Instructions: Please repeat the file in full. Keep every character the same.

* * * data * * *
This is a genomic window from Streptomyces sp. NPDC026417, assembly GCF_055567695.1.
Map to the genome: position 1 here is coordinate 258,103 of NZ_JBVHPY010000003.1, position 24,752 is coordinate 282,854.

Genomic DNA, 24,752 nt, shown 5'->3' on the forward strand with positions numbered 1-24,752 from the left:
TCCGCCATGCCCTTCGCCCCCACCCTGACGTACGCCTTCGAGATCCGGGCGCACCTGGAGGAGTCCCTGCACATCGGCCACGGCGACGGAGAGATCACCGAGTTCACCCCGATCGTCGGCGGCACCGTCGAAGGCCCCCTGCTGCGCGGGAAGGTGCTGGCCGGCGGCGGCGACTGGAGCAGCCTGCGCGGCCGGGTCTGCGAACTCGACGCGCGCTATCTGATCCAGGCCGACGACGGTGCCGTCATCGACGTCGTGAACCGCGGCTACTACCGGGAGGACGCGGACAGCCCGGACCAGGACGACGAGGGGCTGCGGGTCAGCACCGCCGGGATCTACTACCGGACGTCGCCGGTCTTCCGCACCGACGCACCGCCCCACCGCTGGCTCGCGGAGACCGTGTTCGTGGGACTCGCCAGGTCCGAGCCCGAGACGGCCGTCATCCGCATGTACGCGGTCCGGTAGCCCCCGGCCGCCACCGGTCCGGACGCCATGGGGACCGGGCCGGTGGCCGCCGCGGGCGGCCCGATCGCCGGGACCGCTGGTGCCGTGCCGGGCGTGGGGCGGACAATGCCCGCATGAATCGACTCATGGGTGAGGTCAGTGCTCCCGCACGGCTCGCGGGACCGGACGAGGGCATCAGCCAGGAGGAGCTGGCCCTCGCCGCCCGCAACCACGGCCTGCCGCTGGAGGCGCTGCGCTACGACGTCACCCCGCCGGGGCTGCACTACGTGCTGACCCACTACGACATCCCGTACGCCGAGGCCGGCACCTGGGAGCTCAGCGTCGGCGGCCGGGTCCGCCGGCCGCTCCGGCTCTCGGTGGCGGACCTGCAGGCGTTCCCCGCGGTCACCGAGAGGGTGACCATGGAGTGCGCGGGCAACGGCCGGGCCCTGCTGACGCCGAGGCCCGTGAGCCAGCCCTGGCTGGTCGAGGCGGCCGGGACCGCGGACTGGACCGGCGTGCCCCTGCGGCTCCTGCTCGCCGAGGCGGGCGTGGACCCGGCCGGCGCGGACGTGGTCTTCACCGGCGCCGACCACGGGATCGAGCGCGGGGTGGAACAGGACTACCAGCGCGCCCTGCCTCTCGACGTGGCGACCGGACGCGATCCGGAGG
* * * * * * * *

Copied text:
This is a genomic window from Streptomyces sp. NPDC026417, assembly GCF_055567695.1.
Map to the genome: position 1 here is coordinate 258,103 of NZ_JBVHPY010000003.1, position 24,752 is coordinate 282,854.

Genomic DNA, 24,752 nt, shown 5'->3' on the forward strand with positions numbered 1-24,752 from the left:
TCCGCCATGCCCTTCGCCCCCACCCTGACGTACGCCTTCGAGATCCGGGCGCACCTGGAGGAGTCCCTGCACATCGGCCACGGCGACGGAGAGATCACCGAGTTCACCCCGATCGTCGGCGGCACCGTCGAAGGCCCCCTGCTGCGCGGGAAGGTGCTGGCCGGCGGCGGCGACTGGAGCAGCCTGCGCGGCCGGGTCTGCGAACTCGACGCGCGCTATCTGATCCAGGCCGACGACGGTGCCGTCATCGACGTCGTGAACCGCGGCTACTACCGGGAGGACGCGGACAGCCCGGACCAGGACGACGAGGGGCTGCGGGTCAGCACCGCCGGGATCTACTACCGGACGTCGCCGGTCTTCCGCACCGACGCACCGCCCCACCGCTGGCTCGCGGAGACCGTGTTCGTGGGACTCGCCAGGTCCGAGCCCGAGACGGCCGTCATCCGCATGTACGCGGTCCGGTAGCCCCCGGCCGCCACCGGTCCGGACGCCATGGGGACCGGGCCGGTGGCCGCCGCGGGCGGCCCGATCGCCGGGACCGCTGGTGCCGTGCCGGGCGTGGGGCGGACAATGCCCGCATGAATCGACTCATGGGTGAGGTCAGTGCTCCCGCACGGCTCGCGGGACCGGACGAGGGCATCAGCCAGGAGGAGCTGGCCCTCGCCGCCCGCAACCACGGCCTGCCGCTGGAGGCGCTGCGCTACGACGTCACCCCGCCGGGGCTGCACTACGTGCTGACCCACTACGACATCCCGTACGCCGAGGCCGGCACCTGGGAGCTCAGCGTCGGCGGCCGGGTCCGCCGGCCGCTCCGGCTCTCGGTGGCGGACCTGCAGGCGTTCCCCGCGGTCACCGAGAGGGTGACCATGGAGTGCGCGGGCAACGGCCGGGCCCTGCTGACGCCGAGGCCCGTGAGCCAGCCCTGGCTGGTCGAGGCGGCCGGGACCGCGGACTGGACCGGCGTGCCCCTGCGGCTCCTGCTCGCCGAGGCGGGCGTGGACCCGGCCGGCGCGGACGTGGTCTTCACCGGCGCCGACCACGGGATCGAGCGCGGGGTGGAACAGGACTACCAGCGCGCCCTGCCTCTCGACGTGGCGACCGGACGCGATCCGGAGG